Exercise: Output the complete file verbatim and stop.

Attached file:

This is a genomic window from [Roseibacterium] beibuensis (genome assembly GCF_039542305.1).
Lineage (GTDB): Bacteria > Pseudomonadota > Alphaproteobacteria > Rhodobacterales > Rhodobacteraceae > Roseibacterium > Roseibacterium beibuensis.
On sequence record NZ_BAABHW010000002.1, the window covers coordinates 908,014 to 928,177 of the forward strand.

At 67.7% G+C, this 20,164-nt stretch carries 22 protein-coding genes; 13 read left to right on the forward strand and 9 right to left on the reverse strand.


This is a genomic window from [Roseibacterium] beibuensis (genome assembly GCF_039542305.1).
Lineage (GTDB): Bacteria > Pseudomonadota > Alphaproteobacteria > Rhodobacterales > Rhodobacteraceae > Roseibacterium > Roseibacterium beibuensis.
On sequence record NZ_BAABHW010000002.1, the window covers coordinates 908,014 to 928,177 of the forward strand.

At 67.7% G+C, this 20,164-nt stretch carries 22 protein-coding genes; 13 read left to right on the forward strand and 9 right to left on the reverse strand.